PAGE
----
6. SiFive HiFive Unleashed Hardware Deployment

6.1. Building Keystone

Building for the HiFive is straight-forward. First, clone the Keystone repository in the manager instance.

git clone https://github.com/keystone-enclave/keystone

Follow Setup Repository to setup the repository.

After you setup the repository, you can run the following commands to build Keystone.

mkdir <build directory>
cd <build directory>
cmake .. -DLINUX_SIFIVE=y
make image

CMake with the flag -DLINUX_SIFIVE=y will automatically generate Makefiles to build SiFive-compatible Linux and SM. This includes some patches for DTB compatibility. Also, the build will forcibly use initramfs for a simpler deployment.

Once you have built the image, you will see sm.build/platform/generic/firmware/ under your build directory.

Separately, make image will also generate sm.build/platform/generic/firmware/fw_payload.bin under your build directory. This is the file that you want to reflash the SD card with.

You can also boot QEMU machine with the image using ./scripts/run-qemu.sh.

6.2. Setting up the HiFive

6.2.1. Setup Bootloader

First, you will need to get a working custom first-stage bootloader (FSBL) working on your board. This will require creating a new partition on your SD card as well as setting the MSEL2 dipswitch. See https://github.com/sifive/freedom-u540-c000-bootloader/issues/9#issuecomment-424162283 for details.

For the bootloader itself, you’ll need to build our copy of the bootloader: https://github.com/keystone-enclave/freedom-u540-c000-bootloader .

Make sure to flash this to the right partition type (see github thread or example script below).

6.2.2. Load Linux Image

The hifive build process generates a bbl.bin in <build directory>/sm.build/platform/generic/firmware/fw_payload.bin`. Flash this to the Linux partition on the card. (Note that this is a relocated version of the bbl binary used for QEMU)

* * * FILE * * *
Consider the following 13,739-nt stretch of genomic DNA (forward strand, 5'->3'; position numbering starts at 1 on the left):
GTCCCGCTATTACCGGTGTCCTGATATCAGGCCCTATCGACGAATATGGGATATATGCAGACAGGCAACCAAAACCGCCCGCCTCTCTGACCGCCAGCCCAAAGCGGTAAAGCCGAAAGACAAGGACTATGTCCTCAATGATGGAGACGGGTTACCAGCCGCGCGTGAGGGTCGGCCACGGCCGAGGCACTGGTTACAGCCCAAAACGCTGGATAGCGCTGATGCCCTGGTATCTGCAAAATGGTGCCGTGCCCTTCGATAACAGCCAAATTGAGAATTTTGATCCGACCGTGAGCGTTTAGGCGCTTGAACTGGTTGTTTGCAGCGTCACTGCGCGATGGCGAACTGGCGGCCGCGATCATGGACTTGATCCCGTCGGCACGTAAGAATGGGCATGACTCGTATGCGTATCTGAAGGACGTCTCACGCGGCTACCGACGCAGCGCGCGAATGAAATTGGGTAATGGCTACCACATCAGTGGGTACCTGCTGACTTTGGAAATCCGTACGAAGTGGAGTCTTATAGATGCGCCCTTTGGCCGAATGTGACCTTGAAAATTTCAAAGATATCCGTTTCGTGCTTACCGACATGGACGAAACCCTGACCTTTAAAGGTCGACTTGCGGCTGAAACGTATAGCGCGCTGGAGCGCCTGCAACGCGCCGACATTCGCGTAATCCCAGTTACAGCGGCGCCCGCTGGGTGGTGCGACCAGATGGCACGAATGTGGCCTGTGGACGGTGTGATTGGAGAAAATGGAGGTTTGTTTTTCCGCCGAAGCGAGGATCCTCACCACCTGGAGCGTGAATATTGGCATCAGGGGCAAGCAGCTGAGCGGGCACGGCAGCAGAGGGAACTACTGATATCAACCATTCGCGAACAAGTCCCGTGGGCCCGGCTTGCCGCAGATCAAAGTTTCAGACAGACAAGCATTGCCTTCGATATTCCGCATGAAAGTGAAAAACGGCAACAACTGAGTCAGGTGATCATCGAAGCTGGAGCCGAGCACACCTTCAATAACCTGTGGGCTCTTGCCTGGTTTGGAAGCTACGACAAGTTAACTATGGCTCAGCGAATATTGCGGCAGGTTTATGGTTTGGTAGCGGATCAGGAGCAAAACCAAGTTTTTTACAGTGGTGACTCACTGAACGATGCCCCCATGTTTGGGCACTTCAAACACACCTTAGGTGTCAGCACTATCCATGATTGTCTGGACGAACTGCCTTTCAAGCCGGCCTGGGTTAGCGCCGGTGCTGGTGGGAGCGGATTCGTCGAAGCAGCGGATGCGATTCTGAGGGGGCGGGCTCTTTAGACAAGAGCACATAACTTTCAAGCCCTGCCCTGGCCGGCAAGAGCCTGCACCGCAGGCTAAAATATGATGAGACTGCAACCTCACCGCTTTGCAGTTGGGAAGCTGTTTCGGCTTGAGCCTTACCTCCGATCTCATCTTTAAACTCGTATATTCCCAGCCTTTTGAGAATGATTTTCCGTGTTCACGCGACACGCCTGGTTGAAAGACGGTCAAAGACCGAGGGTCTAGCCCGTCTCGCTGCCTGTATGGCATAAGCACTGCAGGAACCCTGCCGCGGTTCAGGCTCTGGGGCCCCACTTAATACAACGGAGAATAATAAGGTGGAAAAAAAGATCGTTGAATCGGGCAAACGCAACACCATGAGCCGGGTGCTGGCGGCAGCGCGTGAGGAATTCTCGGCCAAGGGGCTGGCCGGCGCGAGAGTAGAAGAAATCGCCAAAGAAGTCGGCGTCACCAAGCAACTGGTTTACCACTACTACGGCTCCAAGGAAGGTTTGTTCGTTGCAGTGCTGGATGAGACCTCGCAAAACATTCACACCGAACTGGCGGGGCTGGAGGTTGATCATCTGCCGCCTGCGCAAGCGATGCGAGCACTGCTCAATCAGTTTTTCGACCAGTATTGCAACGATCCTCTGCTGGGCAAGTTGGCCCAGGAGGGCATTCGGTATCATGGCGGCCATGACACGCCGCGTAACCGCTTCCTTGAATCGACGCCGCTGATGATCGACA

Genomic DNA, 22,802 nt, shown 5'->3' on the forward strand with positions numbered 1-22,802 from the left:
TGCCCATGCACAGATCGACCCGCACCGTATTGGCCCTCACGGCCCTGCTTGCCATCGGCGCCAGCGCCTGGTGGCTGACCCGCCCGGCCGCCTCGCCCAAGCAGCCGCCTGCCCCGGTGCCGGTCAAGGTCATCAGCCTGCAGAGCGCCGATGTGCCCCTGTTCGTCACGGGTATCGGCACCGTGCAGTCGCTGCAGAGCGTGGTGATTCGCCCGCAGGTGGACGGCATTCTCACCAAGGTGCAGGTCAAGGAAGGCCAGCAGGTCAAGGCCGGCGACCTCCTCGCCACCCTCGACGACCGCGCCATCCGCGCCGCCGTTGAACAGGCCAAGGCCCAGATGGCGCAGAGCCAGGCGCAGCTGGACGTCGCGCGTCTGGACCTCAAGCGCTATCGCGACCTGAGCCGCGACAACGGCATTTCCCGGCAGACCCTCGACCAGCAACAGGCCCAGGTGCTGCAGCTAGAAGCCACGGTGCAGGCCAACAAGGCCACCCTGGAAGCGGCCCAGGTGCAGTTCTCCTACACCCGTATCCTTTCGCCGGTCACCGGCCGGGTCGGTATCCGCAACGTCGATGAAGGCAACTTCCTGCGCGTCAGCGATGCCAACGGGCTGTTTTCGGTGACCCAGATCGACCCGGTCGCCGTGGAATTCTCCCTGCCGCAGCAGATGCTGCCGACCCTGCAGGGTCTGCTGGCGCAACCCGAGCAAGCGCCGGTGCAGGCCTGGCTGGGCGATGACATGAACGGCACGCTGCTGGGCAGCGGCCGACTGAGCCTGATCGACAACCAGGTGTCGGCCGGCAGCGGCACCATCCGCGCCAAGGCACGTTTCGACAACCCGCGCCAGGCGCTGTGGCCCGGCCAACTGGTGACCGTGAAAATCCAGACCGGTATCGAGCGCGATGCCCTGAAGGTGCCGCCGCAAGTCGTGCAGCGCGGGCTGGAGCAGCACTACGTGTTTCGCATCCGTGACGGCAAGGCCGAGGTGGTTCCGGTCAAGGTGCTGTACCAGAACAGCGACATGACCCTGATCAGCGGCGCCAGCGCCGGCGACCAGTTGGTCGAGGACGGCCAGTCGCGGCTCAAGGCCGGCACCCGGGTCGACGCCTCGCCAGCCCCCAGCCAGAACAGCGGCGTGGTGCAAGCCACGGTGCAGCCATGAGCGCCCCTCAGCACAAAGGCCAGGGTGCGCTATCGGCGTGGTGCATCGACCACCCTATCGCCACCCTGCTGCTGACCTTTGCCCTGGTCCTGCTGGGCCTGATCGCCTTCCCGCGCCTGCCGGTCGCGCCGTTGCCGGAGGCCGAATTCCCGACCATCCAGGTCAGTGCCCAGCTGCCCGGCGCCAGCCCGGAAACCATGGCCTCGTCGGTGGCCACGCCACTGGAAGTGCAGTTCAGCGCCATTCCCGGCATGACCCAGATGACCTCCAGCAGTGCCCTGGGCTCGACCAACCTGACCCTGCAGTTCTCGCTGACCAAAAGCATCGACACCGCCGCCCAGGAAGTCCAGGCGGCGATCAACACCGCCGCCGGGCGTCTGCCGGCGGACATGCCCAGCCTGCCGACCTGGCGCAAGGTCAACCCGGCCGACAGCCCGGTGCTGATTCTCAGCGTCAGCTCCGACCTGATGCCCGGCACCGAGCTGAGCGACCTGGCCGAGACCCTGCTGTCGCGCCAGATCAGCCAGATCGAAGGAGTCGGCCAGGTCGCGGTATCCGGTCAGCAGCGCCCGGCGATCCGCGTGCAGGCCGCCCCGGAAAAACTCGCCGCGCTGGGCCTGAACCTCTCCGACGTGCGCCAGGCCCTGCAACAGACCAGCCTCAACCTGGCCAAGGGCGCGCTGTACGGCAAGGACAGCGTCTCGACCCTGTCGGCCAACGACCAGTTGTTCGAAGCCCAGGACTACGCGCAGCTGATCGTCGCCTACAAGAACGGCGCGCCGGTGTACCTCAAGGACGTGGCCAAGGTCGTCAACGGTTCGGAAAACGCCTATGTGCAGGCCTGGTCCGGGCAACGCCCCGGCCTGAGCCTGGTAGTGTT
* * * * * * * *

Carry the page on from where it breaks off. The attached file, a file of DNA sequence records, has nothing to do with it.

6.2.3. Example loading script

This is an example of a script to load the FSBL and BBL into a card for use on the HiFive. Be careful as this will repartition the target disk!

You only need to reprogram the FSBL when modifying the first-stage bootloader itself. (Likely never)


set -e

# Relevant partition type codes

echo "Operating on $DISK"
test -b $DISK

echo "$DISK exists, paritioning..."

# Configure the partitions on the disk.
# NOTE: The block ranges given here are for the 8GB card we are using
#       You may wish to use different partition sizes.
sgdisk --clear \
       --new=1:2048:67583  --change-name=1:bootloader --typecode=1:$BBL   \
       --new=2:264192:     --change-name=2:root       --typecode=2:$LINUX \
       --new=3:67584:69631 --change-name=3:siv-fsbl   --typecode=3:$FSBL \
sleep 1


test -b $PART_BBL
dd if=bbl.bin of=$PART_BBL bs=4096
echo "Copy done"

test -b $PART_FSBL
$MKE2FS -t ext3 $PART_FSBL
dd if=fsbl.bin of=$PART_FSBL bs=1024
echo "Copy done"

6.3. Running on the HiFive

The needed driver, bins, etc are included in the buildroot image. You can always use buildroot overlay to add more files to the base image.

Generally, we also suggest scp ing the files to the board after boot.

6.3.1. Setup network

Attach to the serial console on the HiFive board.

Boot the HiFive with the custom FSBL/Linux as described above.

Once booted, setup the network such that you can connect to it from your development machine. (Either a local network or a simple unmanaged switch is suggested)

6.3.2. Run binaries

Insert the Keystone driver, and run whatever test binaries you wish.


insmod keystone-driver.ko